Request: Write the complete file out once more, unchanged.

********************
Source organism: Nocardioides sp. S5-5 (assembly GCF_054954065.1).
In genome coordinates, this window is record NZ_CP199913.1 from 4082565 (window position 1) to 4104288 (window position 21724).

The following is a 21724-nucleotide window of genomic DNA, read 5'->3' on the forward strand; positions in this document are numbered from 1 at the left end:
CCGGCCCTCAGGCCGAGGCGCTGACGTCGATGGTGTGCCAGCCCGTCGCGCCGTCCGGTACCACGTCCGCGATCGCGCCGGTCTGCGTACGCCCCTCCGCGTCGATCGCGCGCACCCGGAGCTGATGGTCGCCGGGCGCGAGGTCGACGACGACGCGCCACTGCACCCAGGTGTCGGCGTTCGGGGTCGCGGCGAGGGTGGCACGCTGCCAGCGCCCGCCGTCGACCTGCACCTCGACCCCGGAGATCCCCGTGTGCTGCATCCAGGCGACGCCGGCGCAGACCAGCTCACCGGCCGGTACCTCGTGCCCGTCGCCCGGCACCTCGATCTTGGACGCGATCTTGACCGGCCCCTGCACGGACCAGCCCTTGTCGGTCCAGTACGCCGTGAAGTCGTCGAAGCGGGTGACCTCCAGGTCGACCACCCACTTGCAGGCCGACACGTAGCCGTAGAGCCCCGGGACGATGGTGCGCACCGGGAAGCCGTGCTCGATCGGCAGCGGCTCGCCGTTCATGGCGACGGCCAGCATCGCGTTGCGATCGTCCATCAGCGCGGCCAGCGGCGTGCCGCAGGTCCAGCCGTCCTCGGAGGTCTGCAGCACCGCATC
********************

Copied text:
Source organism: Nocardioides sp. S5-5 (assembly GCF_054954065.1).
In genome coordinates, this window is record NZ_CP199913.1 from 4082565 (window position 1) to 4104288 (window position 21724).

The following is a 21724-nucleotide window of genomic DNA, read 5'->3' on the forward strand; positions in this document are numbered from 1 at the left end:
CCGGCCCTCAGGCCGAGGCGCTGACGTCGATGGTGTGCCAGCCCGTCGCGCCGTCCGGTACCACGTCCGCGATCGCGCCGGTCTGCGTACGCCCCTCCGCGTCGATCGCGCGCACCCGGAGCTGATGGTCGCCGGGCGCGAGGTCGACGACGACGCGCCACTGCACCCAGGTGTCGGCGTTCGGGGTCGCGGCGAGGGTGGCACGCTGCCAGCGCCCGCCGTCGACCTGCACCTCGACCCCGGAGATCCCCGTGTGCTGCATCCAGGCGACGCCGGCGCAGACCAGCTCACCGGCCGGTACCTCGTGCCCGTCGCCCGGCACCTCGATCTTGGACGCGATCTTGACCGGCCCCTGCACGGACCAGCCCTTGTCGGTCCAGTACGCCGTGAAGTCGTCGAAGCGGGTGACCTCCAGGTCGACCACCCACTTGCAGGCCGACACGTAGCCGTAGAGCCCCGGGACGATGGTGCGCACCGGGAAGCCGTGCTCGATCGGCAGCGGCTCGCCGTTCATGGCGACGGCCAGCATCGCGTTGCGATCGTCCATCAGCGCGGCCAGCGGCGTGCCGCAGGTCCAGCCGTCCTCGGAGGTCTGCAGCACCGCATC